Elizabeth May says a controversial blog on the Gaza conflict, written by the president of the Green Party of Canada and posted to its official website, conflicts with the party's position on the crisis.
On Friday, an article by Paul Estrin — Why Gaza Makes Me Sad — was posted to the blogs section of the Green Party website and shared on his official Facebook page.
Estrin says in the article that the views expressed are his own and do not necessarily reflect the membership or direction of the party. Yet, according to iPolitics, his original post made no distinction between his personal views and those of his party.
In the long post, Estrin argues that while many are vilifying Israel, the country is doing all it can in an"untenable" situation and is still feeling the "world's hate."
He writes that military experts concur that the Israeli military, through its use of "pinpoint strikes whilst warning the enemy in advance," is actually "the most moral of them all."
"Gaza is giving children grenades … and asking their citizens to be sheep to the slaughter," he writes. "Gazan officials tell their people to be killed while they hide in bomb shelters. Cowards? No, this is worse than cowardice. It is vile and ugly and they should be put to shame. Instead, it is Israel who is put to shame."
Estrin concedes that with the hundreds of Gazans killed and thousands injured, the situation "looks very bad for Israel." But Estrin maintains that Israel is doing all it can to protect the lives of civilians.
"We want to see the world as black and white, right and wrong. We want to support the under-dog. Who doesn't. But, terror is terror. Evil is evil," he writes.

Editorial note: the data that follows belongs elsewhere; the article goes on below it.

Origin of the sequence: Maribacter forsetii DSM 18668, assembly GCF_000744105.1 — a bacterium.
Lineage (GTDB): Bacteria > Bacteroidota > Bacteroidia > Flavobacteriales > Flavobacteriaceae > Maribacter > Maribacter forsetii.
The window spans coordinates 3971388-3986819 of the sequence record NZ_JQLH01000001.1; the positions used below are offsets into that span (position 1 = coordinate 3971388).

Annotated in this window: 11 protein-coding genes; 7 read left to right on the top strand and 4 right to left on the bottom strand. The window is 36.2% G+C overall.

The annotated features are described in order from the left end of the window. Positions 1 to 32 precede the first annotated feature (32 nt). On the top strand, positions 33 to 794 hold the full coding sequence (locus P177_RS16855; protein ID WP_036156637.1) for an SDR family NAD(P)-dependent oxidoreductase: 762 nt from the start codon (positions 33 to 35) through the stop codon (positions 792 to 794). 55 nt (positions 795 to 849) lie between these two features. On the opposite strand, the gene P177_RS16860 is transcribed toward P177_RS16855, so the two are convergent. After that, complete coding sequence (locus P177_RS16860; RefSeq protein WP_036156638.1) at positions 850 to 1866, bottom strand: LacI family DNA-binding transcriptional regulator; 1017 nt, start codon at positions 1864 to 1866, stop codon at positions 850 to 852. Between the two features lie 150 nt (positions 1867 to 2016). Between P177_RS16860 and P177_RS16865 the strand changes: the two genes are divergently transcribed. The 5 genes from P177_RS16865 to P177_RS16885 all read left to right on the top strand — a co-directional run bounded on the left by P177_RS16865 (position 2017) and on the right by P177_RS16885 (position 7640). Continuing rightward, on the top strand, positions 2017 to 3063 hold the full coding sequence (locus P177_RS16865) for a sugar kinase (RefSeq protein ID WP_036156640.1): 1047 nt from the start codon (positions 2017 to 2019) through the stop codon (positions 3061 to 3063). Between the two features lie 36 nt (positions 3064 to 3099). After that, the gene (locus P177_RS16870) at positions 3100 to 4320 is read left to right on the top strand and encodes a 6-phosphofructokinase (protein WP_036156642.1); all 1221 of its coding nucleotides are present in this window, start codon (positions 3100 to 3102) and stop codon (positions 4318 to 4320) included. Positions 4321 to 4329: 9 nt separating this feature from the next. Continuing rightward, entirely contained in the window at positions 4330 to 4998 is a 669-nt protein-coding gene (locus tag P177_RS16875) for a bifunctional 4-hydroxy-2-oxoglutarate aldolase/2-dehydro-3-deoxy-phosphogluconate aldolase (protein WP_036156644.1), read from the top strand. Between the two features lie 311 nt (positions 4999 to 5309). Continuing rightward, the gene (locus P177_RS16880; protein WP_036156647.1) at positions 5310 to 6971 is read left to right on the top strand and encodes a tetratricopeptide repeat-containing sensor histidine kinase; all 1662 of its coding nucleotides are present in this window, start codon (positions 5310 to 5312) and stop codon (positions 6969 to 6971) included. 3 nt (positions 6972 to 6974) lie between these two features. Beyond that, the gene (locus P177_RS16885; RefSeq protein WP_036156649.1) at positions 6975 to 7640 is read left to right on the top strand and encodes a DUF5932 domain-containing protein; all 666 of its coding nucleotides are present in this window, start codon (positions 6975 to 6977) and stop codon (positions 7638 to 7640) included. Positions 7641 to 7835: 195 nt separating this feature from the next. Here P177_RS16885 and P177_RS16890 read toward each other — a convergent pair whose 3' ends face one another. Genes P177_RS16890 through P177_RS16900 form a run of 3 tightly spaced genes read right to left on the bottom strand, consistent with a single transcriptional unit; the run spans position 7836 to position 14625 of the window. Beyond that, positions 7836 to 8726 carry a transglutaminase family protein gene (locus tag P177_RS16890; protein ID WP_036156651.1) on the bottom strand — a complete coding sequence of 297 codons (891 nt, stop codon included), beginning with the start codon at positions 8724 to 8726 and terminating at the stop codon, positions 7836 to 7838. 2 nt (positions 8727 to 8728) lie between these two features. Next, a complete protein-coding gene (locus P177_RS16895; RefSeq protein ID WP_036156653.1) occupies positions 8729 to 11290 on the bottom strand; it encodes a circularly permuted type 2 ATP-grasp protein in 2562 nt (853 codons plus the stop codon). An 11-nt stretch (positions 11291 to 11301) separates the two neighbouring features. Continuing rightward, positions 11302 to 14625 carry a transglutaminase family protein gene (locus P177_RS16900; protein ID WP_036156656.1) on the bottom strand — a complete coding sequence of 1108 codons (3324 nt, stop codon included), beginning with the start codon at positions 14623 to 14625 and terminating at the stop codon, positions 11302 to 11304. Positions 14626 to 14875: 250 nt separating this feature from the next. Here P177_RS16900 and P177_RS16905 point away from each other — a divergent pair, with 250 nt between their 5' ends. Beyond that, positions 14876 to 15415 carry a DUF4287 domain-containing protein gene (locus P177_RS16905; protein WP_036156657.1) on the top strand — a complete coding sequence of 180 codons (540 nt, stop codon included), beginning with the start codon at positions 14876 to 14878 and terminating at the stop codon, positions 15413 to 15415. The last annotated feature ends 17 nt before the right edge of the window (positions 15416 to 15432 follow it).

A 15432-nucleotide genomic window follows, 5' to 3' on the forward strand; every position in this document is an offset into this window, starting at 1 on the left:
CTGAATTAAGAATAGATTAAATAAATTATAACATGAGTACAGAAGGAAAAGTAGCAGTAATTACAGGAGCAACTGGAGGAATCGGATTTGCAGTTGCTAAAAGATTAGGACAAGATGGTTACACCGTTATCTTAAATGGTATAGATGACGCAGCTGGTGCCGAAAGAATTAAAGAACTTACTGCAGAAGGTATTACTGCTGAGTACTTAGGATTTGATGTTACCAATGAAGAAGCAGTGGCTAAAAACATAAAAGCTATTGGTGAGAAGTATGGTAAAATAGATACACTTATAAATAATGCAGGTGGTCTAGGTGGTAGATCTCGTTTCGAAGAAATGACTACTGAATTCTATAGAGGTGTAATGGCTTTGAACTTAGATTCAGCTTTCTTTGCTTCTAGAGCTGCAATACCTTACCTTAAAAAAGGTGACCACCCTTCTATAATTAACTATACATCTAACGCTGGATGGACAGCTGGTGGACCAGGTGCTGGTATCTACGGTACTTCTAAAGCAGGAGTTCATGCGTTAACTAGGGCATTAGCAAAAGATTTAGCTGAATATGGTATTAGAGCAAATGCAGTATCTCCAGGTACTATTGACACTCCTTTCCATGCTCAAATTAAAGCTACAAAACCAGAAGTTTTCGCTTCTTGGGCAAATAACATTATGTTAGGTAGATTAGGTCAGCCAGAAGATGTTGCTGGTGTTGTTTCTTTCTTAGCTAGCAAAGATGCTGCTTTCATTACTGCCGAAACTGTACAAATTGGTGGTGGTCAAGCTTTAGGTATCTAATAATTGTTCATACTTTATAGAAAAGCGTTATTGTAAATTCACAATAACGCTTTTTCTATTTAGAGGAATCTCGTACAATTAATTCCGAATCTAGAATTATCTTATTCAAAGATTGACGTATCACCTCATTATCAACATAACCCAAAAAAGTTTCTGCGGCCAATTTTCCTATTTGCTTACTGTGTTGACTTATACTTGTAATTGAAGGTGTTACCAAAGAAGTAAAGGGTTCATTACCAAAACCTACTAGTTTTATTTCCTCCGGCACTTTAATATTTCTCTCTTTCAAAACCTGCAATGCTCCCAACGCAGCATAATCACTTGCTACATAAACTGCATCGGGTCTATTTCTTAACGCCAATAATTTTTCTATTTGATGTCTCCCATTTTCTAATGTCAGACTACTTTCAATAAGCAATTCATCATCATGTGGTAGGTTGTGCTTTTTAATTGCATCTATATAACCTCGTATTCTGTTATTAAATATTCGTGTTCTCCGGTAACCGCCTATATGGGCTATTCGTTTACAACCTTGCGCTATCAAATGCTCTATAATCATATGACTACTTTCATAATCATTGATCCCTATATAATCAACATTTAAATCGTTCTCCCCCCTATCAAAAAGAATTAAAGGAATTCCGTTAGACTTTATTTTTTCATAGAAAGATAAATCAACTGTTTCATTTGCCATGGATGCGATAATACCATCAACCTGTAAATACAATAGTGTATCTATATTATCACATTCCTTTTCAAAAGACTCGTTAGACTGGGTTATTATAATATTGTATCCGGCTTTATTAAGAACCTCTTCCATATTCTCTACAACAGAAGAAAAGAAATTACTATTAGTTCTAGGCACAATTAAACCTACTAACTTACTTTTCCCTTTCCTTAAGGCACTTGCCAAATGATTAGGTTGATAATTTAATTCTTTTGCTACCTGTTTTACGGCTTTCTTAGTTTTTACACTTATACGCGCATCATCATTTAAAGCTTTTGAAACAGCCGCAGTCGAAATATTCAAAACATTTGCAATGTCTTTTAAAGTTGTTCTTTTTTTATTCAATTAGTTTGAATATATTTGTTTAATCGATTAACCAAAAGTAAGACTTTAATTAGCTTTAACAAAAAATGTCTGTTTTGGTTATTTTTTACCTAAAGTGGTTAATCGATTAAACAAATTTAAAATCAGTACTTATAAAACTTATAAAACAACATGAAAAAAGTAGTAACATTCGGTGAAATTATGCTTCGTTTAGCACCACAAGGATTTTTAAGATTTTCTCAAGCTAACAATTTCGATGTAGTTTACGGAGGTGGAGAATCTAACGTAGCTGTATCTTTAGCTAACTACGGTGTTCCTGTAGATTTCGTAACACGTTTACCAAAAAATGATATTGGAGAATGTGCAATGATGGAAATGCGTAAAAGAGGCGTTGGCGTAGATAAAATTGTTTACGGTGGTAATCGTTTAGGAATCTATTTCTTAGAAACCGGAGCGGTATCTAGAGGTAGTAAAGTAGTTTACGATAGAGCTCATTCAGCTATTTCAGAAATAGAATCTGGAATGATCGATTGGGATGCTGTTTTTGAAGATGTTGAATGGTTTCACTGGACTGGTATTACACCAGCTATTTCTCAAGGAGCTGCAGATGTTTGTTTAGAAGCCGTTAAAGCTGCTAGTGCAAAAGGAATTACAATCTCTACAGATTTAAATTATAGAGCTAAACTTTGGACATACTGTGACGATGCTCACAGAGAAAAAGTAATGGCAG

Estrin calls on the "green movement" not to support the Hamas-led government in Gaza that he says uses money and resources intended for things like schools and infrastructure to buy weapons and create "tools for terror."
"Yes, their flag is green, but that is where the resemblance stops. Or at least, that is where it should stop," he writes.
The post appears to have enraged some card-carrying Green members.
"I was never expecting to hear such propaganda from the President of the Green Party. I guess I was wrong," wrote one commenter. "You certainly don't reflect my values as a Green or as a Jew."
"I am shocked, disheartened and disappointed with your position on the atrocities being committed against the Palestinian people by Israel," wrote another. "I can no longer support the Green Party if this is their position."
A moderator later posted above the blog that it does not reflect party members or policy and shared a motion from the Green convention weeks ago calling for the "cessation of hostilities" between Israel and Palestine.
From the motion:
The GPC will adopt a posture of engaged neutrality, opening all available diplomatic avenues in both Palestine and Israel to press for a peaceful resolution to the conflict consistent with the GPC's commitment to justice and custom of speaking truth to power.
IPolitics columnist Andrew Mitrovica wrote Monday that Estrin's letter was "outrageous," and called out the Green party president for suggesting "Palestinian children are, in part, responsible for their own deaths."
On Monday, May addressed a number of questions about the post on Twitter and made it clear she doesn't agree with the position of her party president. She also said such posts are not screened in advance and that any party member can express his or her views on the site, free from censorship.
But not everyone was put off by Estrin's post, with some suggesting online he deserves praise.
What are your thoughts on Estrin's article? Tell us in the comments and please keep the conversation respectful.
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